A lot of factors have been blamed for slow Windows 8 sales. One of the more interesting ones of the bunch is the impending release of Windows 9, a factor blamed by several analysts. Add another one to the list.
There were times when Windows versions were denoted by the year or release (Windows 95 and 98), then by letters (Windows ME, XP and Vista). Redmond made another turn by going back to the roots and calling a new version by the name of Windows 7.
Then Windows 8 arrived, and with it speculation that Microsoft had already started development of the next iteration of the Windows OS, one that is set to be called Windows 9.
The thing with this type of a naming scheme is that some people (and businesses) plan their upgrades around the version numbers. Not many knew what was in store after Windows XP, even Windows Vista.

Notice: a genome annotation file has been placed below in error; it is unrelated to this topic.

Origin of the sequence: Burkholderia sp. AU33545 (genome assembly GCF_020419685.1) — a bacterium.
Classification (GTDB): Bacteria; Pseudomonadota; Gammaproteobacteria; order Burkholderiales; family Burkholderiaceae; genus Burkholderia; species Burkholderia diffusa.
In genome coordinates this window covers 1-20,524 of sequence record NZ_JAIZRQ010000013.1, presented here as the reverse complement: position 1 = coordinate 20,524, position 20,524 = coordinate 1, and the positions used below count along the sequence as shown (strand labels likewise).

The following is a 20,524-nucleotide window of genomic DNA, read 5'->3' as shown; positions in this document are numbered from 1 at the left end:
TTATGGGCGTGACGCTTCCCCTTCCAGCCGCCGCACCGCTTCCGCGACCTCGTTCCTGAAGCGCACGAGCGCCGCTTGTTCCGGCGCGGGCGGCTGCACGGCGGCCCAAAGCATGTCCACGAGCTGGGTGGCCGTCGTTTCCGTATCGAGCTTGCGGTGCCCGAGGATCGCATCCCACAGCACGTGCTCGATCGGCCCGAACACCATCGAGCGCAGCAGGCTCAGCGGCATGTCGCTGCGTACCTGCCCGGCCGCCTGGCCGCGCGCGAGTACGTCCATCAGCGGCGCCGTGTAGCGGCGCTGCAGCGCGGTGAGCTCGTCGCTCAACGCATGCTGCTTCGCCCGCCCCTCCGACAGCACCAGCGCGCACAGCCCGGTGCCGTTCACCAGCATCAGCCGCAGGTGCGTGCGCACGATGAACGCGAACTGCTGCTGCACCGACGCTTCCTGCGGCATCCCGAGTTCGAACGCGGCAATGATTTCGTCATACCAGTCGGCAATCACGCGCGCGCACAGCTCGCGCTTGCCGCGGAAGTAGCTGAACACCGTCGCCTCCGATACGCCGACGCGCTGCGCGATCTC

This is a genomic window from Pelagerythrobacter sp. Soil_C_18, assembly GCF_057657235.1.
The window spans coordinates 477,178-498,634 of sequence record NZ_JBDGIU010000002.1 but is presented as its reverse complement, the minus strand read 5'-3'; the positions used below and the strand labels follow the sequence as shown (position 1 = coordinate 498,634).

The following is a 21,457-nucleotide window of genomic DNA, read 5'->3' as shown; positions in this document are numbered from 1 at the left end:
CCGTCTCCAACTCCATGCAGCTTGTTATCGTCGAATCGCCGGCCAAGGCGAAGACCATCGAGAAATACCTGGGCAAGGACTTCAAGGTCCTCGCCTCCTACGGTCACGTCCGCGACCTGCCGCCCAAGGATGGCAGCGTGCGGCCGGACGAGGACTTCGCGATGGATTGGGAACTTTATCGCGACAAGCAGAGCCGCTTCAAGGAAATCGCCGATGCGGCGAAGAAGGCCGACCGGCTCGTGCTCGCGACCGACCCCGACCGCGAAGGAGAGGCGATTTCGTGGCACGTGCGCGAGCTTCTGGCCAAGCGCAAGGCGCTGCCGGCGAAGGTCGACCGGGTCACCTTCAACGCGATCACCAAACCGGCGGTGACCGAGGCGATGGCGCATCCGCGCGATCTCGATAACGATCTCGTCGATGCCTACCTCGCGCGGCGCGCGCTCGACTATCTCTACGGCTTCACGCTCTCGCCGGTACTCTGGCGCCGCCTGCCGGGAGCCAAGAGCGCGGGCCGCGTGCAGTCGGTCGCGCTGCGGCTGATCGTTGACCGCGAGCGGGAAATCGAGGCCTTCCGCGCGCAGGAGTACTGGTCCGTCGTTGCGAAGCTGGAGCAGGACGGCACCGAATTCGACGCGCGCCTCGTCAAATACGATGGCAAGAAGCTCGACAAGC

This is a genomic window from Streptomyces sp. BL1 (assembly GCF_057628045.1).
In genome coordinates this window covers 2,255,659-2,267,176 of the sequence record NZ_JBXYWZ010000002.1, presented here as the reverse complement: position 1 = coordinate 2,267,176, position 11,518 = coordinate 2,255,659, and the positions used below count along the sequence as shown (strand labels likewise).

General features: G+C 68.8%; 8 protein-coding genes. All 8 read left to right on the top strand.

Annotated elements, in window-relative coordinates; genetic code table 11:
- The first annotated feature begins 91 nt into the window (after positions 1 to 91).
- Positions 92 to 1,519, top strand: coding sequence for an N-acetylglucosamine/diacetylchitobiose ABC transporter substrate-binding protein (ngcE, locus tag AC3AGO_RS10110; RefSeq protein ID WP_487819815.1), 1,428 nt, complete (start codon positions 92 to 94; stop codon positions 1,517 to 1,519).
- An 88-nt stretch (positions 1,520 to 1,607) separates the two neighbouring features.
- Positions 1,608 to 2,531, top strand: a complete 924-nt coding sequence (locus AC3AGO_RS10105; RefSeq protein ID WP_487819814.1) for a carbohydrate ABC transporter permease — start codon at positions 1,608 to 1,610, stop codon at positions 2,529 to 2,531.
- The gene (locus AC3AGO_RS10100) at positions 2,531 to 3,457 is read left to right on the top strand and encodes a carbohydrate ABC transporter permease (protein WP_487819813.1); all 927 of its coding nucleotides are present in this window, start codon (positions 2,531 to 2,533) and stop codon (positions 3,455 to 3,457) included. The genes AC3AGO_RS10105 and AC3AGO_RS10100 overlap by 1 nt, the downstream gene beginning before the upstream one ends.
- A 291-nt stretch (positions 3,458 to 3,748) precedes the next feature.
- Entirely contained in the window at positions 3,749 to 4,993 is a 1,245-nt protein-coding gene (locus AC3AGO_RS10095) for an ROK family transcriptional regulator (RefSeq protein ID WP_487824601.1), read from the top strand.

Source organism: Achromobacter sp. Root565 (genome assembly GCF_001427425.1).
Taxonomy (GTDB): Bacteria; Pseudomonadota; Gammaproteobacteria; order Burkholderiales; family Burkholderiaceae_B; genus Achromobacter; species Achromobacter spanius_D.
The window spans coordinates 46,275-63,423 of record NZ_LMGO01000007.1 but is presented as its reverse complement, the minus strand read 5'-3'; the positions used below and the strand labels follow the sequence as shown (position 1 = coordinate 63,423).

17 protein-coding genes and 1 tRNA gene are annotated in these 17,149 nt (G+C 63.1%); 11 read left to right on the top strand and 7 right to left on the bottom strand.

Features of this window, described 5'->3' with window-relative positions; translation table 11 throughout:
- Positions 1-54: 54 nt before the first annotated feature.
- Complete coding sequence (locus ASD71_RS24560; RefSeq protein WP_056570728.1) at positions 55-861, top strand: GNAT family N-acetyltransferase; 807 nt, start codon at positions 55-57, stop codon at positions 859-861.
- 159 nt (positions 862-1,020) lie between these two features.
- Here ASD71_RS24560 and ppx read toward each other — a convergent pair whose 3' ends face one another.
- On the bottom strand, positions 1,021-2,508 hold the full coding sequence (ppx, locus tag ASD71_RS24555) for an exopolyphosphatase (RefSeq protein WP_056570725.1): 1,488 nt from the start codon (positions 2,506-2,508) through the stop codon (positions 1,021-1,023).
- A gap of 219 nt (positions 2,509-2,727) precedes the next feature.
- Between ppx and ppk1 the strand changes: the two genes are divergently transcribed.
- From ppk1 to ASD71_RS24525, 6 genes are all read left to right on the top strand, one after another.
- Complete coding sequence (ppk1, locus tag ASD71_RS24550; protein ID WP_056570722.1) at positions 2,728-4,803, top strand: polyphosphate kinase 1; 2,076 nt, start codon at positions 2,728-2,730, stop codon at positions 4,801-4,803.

Motion Computing is a company that manufactures tablet PCs and solutions for mobile professionals. Talking to TabTimes, Ian Davies, the company’s Northern Europe country manager said that most of their users believe Windows 7 to be the best choice for them and they may even skip to Windows 9:
“Today, our customers say that Windows 7 is what they need. A lot of them are still transitioning from XP and some research suggests that businesses will skip Windows 8 altogether and go to Windows 9.”
Some research, you say? The timeline of release is one of the biggest issues here.
Word on the street is that Microsoft is getting ready to unwrap Windows Blue sometimes this summer, and the next major update after that is Windows 9, which is set towards the end of 2014.
Windows XP support is ending in 2014. You do the math.